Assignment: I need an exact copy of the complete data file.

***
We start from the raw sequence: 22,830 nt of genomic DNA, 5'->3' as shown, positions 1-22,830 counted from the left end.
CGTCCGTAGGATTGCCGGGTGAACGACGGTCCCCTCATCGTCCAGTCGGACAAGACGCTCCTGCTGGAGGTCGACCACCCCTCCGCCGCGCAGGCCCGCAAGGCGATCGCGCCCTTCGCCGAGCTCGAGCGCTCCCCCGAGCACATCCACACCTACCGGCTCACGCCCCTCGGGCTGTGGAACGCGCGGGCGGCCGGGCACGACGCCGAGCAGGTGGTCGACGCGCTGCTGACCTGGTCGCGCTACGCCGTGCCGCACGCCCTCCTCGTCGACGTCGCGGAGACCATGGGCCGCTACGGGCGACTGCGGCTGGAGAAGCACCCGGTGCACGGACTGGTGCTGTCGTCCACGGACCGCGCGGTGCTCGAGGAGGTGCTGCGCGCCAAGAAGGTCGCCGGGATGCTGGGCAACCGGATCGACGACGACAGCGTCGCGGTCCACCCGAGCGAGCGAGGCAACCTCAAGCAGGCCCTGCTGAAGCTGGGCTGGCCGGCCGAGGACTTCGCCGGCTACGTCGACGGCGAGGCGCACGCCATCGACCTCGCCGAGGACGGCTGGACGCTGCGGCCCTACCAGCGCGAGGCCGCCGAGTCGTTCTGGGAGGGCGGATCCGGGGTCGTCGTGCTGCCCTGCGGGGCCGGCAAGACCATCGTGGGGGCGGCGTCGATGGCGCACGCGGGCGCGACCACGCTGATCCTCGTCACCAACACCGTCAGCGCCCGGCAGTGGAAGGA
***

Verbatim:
We start from the raw sequence: 22,830 nt of genomic DNA, 5'->3' as shown, positions 1-22,830 counted from the left end.
CGTCCGTAGGATTGCCGGGTGAACGACGGTCCCCTCATCGTCCAGTCGGACAAGACGCTCCTGCTGGAGGTCGACCACCCCTCCGCCGCGCAGGCCCGCAAGGCGATCGCGCCCTTCGCCGAGCTCGAGCGCTCCCCCGAGCACATCCACACCTACCGGCTCACGCCCCTCGGGCTGTGGAACGCGCGGGCGGCCGGGCACGACGCCGAGCAGGTGGTCGACGCGCTGCTGACCTGGTCGCGCTACGCCGTGCCGCACGCCCTCCTCGTCGACGTCGCGGAGACCATGGGCCGCTACGGGCGACTGCGGCTGGAGAAGCACCCGGTGCACGGACTGGTGCTGTCGTCCACGGACCGCGCGGTGCTCGAGGAGGTGCTGCGCGCCAAGAAGGTCGCCGGGATGCTGGGCAACCGGATCGACGACGACAGCGTCGCGGTCCACCCGAGCGAGCGAGGCAACCTCAAGCAGGCCCTGCTGAAGCTGGGCTGGCCGGCCGAGGACTTCGCCGGCTACGTCGACGGCGAGGCGCACGCCATCGACCTCGCCGAGGACGGCTGGACGCTGCGGCCCTACCAGCGCGAGGCCGCCGAGTCGTTCTGGGAGGGCGGATCCGGGGTCGTCGTGCTGCCCTGCGGGGCCGGCAAGACCATCGTGGGGGCGGCGTCGATGGCGCACGCGGGCGCGACCACGCTGATCCTCGTCACCAACACCGTCAGCGCCCGGCAGTGGAAGGA